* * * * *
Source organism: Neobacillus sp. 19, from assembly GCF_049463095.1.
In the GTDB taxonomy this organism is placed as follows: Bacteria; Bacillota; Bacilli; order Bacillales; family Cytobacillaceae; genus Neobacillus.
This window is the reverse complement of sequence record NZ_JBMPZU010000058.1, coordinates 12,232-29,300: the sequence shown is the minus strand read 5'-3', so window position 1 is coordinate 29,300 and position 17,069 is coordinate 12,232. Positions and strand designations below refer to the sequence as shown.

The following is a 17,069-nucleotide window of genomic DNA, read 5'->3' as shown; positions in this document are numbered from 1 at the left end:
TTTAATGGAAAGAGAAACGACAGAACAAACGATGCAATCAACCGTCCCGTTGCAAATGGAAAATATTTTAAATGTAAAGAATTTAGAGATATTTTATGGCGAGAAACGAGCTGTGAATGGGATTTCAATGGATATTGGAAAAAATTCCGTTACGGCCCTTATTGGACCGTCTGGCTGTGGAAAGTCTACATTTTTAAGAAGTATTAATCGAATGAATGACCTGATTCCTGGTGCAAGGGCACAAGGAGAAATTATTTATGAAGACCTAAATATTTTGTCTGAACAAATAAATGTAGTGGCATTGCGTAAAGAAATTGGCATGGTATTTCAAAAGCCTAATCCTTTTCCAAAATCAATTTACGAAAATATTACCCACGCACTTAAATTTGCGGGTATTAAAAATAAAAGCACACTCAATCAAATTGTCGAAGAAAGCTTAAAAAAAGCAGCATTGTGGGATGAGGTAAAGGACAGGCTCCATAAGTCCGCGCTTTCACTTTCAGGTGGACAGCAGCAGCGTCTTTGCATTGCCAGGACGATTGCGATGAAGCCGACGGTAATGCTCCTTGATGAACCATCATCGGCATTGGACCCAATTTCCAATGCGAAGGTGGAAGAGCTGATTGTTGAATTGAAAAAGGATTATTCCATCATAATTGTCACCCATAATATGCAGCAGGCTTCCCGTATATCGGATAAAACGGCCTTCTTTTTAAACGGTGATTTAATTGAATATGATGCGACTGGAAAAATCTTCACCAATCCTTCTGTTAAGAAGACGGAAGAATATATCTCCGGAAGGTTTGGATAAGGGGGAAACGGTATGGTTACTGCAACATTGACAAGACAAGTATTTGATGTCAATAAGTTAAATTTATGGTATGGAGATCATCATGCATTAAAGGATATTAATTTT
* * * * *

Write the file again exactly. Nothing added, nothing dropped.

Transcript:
Source organism: Neobacillus sp. 19, from assembly GCF_049463095.1.
In the GTDB taxonomy this organism is placed as follows: Bacteria; Bacillota; Bacilli; order Bacillales; family Cytobacillaceae; genus Neobacillus.
This window is the reverse complement of sequence record NZ_JBMPZU010000058.1, coordinates 12,232-29,300: the sequence shown is the minus strand read 5'-3', so window position 1 is coordinate 29,300 and position 17,069 is coordinate 12,232. Positions and strand designations below refer to the sequence as shown.

The following is a 17,069-nucleotide window of genomic DNA, read 5'->3' as shown; positions in this document are numbered from 1 at the left end:
TTTAATGGAAAGAGAAACGACAGAACAAACGATGCAATCAACCGTCCCGTTGCAAATGGAAAATATTTTAAATGTAAAGAATTTAGAGATATTTTATGGCGAGAAACGAGCTGTGAATGGGATTTCAATGGATATTGGAAAAAATTCCGTTACGGCCCTTATTGGACCGTCTGGCTGTGGAAAGTCTACATTTTTAAGAAGTATTAATCGAATGAATGACCTGATTCCTGGTGCAAGGGCACAAGGAGAAATTATTTATGAAGACCTAAATATTTTGTCTGAACAAATAAATGTAGTGGCATTGCGTAAAGAAATTGGCATGGTATTTCAAAAGCCTAATCCTTTTCCAAAATCAATTTACGAAAATATTACCCACGCACTTAAATTTGCGGGTATTAAAAATAAAAGCACACTCAATCAAATTGTCGAAGAAAGCTTAAAAAAAGCAGCATTGTGGGATGAGGTAAAGGACAGGCTCCATAAGTCCGCGCTTTCACTTTCAGGTGGACAGCAGCAGCGTCTTTGCATTGCCAGGACGATTGCGATGAAGCCGACGGTAATGCTCCTTGATGAACCATCATCGGCATTGGACCCAATTTCCAATGCGAAGGTGGAAGAGCTGATTGTTGAATTGAAAAAGGATTATTCCATCATAATTGTCACCCATAATATGCAGCAGGCTTCCCGTATATCGGATAAAACGGCCTTCTTTTTAAACGGTGATTTAATTGAATATGATGCGACTGGAAAAATCTTCACCAATCCTTCTGTTAAGAAGACGGAAGAATATATCTCCGGAAGGTTTGGATAAGGGGGAAACGGTATGGTTACTGCAACATTGACAAGACAAGTATTTGATGTCAATAAGTTAAATTTATGGTATGGAGATCATCATGCATTAAAGGATATTAATTTT